Wills legislation in Tasmania is similar, see section 8 of the Wills Act 2008 (TAS).
Must a witness to a will be a justice of the peace (JP)?
No. Some people ask whether a JP must witness a will or whether a JP must sign a will. The law does not require that a JP must witness or must sign a will. Below are links going to the provisions on executing a will under the respective state and territory succession laws.
Can a JP witness a will?
Yes, a JP may witness a will providing they can see and verify (ie attest), if ever called upon to do so, that they were present with the will-maker and saw them make their signature on the will document.
The role of a JP is to witness a person making their signature on important, legal documents such as statutory declarations, affidavits and to certify copies of original documents as being a true and faithful copy. Find out more about what a JP is legally entitled to do in your state/territory by searching your state government’s website.
Finding a Justice of the Peace (JP)
If you are looking for information on what JP’s are authorised to do or where to find one near you visit the Justices of the Peace pages online under your state or territory’s government’s sites below:
NSW: Justices of the Peace & JP Public Register.
VIC: Royal Victorian Association of Honorary Justices.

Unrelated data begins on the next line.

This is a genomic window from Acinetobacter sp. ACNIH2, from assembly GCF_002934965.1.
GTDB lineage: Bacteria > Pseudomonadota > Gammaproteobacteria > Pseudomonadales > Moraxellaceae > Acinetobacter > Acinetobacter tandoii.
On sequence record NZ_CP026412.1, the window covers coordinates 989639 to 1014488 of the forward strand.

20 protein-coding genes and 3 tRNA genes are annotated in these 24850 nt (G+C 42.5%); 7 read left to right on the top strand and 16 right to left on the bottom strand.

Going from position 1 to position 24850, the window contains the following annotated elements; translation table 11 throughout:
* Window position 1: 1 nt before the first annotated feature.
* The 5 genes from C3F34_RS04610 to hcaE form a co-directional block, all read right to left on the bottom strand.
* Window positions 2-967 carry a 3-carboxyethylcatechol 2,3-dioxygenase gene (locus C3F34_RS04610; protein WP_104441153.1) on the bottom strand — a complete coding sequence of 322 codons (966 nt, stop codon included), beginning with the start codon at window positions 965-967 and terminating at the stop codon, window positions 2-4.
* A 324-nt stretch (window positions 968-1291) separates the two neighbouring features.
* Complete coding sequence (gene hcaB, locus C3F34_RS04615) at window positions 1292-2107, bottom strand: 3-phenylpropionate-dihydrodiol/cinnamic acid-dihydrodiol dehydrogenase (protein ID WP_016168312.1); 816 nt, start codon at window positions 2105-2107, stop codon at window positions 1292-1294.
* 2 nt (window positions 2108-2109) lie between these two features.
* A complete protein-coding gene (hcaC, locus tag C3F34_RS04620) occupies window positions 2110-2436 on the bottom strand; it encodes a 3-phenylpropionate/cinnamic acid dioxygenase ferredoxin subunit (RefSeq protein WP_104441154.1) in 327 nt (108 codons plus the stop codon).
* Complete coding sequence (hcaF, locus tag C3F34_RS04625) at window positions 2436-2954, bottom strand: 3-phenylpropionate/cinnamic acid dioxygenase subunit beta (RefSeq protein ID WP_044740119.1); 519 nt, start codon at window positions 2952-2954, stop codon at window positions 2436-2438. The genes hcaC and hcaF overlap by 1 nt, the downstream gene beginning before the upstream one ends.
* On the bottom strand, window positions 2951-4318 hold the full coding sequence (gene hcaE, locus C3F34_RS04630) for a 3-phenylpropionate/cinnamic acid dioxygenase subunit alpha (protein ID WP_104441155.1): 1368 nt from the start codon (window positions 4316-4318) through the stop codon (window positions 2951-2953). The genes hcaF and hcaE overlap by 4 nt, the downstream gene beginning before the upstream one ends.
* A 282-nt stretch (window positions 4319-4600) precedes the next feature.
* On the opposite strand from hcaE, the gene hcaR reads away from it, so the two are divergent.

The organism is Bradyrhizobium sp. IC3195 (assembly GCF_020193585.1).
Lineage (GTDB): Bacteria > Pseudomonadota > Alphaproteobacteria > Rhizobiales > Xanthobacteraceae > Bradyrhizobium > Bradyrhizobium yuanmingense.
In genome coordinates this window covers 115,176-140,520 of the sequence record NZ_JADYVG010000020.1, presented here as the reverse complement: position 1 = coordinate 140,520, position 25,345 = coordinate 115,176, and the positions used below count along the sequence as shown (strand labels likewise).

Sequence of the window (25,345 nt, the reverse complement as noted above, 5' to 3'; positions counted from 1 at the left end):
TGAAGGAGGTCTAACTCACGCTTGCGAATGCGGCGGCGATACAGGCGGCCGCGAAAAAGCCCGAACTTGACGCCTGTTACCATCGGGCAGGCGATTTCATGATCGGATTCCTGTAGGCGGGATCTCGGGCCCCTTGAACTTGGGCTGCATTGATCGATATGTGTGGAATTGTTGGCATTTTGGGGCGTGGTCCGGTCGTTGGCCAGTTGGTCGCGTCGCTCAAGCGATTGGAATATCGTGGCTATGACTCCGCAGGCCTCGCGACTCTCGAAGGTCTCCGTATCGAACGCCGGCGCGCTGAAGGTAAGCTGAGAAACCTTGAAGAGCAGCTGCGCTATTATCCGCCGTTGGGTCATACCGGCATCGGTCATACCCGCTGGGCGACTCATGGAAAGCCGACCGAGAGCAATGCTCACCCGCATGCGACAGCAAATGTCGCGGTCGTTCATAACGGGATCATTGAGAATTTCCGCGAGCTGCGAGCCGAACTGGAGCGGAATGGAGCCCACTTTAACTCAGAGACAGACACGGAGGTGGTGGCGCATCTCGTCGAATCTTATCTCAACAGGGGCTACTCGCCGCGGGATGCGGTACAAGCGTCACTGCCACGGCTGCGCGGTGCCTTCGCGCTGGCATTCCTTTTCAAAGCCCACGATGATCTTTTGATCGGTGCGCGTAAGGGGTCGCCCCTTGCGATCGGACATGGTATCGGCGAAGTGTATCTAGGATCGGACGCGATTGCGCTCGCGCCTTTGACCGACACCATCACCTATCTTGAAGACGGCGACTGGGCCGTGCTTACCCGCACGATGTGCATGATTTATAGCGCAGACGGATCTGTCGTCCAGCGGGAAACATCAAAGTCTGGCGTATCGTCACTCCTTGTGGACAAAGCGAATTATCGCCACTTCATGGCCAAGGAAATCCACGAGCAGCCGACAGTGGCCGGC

SA: Find a Justice of the Peace.
QLD: Find a Justice of the Peace.
WA: Find a Justice of the Peace.
ACT: Find a Justice of the Peace.
NT: Justice of the Peace & Commissioner for Oaths.
Where do you go to execute your will?
Normally this would be in the offices or place of business of your solicitor, or the public trustee as the case may be.
In certain circumstances, and whether it is their usual practice, some solicitors may mail out the draft will to clients with instructions on the procedure to be followed for execution, then returning the document for checking. Or the solicitor may attend the client’s home, place of care or hospital as required.
1. Statute of Frauds, An Act for prevention of Frauds and Perjuryes, 29 Car 2 c 3, 1677. An Act of the English Parliament applying to contracts for sale of land and wills, among other matters. To be valid and enforceable these documents must be in writing, signed and witnessed.
2. Wording from the respective statutes. Find a table of links to the various state and territory statutes by clicking here to go to the legislation page.
3. Morrison-Conway & Anor; Estate of the Late J C Walsh  NSWSC 685
23 September 2014, last updated 24 August 2021
© BHS Legal